Magazine article CRM Magazine

How to Sell Customer Experience to a Tough Crowd: Your Colleagues: With CX Initiatives, You Have to Tangibly Prove Value

Magazine article CRM Magazine

How to Sell Customer Experience to a Tough Crowd: Your Colleagues: With CX Initiatives, You Have to Tangibly Prove Value

Article excerpt

WHEN IT comes to the products we purchase, we all want proof that they'll deliver what they say they will, whether it's whiter teeth, cleaner clothes, or better-tasting food. To help persuade us, marketers use documented research, awards, testimonials from reputable sources, and so on.

The same holds for selling customer experience (CX) initiatives internally. Colleagues will want assurances the effort toward gathering customer intelligence and launching improvement initiatives is worth it; in fact, they'll probably also want to know what's in it for them, and whether the campaign will add to their already overwhelming workloads.

Front-line employees will likely say they already know their customers. Marketers will claim they already have a handle on the market. And executives will want to hear the projected return on investment.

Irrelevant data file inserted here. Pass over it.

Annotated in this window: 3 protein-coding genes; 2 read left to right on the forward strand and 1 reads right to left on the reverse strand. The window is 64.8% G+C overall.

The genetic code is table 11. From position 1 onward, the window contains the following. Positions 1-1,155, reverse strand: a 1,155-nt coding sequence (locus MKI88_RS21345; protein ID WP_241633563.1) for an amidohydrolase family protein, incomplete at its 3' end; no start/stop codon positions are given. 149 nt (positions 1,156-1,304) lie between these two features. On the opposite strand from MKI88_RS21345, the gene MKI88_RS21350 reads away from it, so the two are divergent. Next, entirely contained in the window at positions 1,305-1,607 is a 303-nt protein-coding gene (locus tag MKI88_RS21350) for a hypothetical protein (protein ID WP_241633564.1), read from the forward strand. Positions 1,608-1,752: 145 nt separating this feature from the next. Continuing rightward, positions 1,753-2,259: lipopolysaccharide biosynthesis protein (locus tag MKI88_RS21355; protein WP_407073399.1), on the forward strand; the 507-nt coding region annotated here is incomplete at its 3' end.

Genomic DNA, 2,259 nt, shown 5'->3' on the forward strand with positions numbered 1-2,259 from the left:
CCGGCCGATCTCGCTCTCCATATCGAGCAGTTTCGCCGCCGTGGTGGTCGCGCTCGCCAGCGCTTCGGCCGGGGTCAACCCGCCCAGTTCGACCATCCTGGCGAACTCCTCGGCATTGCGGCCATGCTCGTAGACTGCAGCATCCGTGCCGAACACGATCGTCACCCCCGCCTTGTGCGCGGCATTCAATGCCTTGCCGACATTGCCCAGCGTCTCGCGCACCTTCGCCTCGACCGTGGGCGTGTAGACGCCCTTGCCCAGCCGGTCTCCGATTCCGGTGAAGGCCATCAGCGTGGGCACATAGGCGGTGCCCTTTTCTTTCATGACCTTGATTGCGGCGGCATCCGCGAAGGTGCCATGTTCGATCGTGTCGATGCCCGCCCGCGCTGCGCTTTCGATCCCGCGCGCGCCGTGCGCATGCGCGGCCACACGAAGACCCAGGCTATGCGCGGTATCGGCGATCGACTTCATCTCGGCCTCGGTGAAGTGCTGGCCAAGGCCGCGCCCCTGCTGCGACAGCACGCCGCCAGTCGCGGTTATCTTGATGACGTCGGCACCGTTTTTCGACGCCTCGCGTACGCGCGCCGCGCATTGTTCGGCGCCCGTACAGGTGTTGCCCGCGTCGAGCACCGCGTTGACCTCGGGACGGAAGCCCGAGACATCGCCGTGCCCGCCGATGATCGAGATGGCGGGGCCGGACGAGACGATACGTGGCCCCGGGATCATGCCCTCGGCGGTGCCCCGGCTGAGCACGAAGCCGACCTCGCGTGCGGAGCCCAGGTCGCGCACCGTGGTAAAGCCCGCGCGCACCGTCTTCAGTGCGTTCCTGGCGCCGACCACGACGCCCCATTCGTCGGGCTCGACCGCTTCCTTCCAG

In other words, when customer experience professionals launch their CX strategies, they don't always get exceptionally warm support. They must constantly prove the worth of their efforts. In fact, they must sell it to their colleagues.

The question is, how? Here are four common approaches to selling an investment in CX, along with the objections to anticipate for each:

It's the right thing to do. CX professionals can state the obvious--every company should listen to their customers for altruistic reasons. In fact, one could even say companies have an obligation to listen and make changes based on their input.

But that may not go far in today's business environment. The reality is there are lots of things we should do, but we simply can't do everything. Customer experience initiatives for the sake of good feelings will probably fall flat with most colleagues.

It's been shown to improve the bottom line. Another approach is to point to research that shows that companies with strong customer experience initiatives perform better in their respective markets. My own company tracks an index of our publicly traded clients that invest in CX initiatives. We compare their performance with the major stock indices and find that these customer-focused companies outperform the market by more than six to one! Hard to argue with, right?

And yet, people tend to look at industry research and question if it actually applies to their company. …

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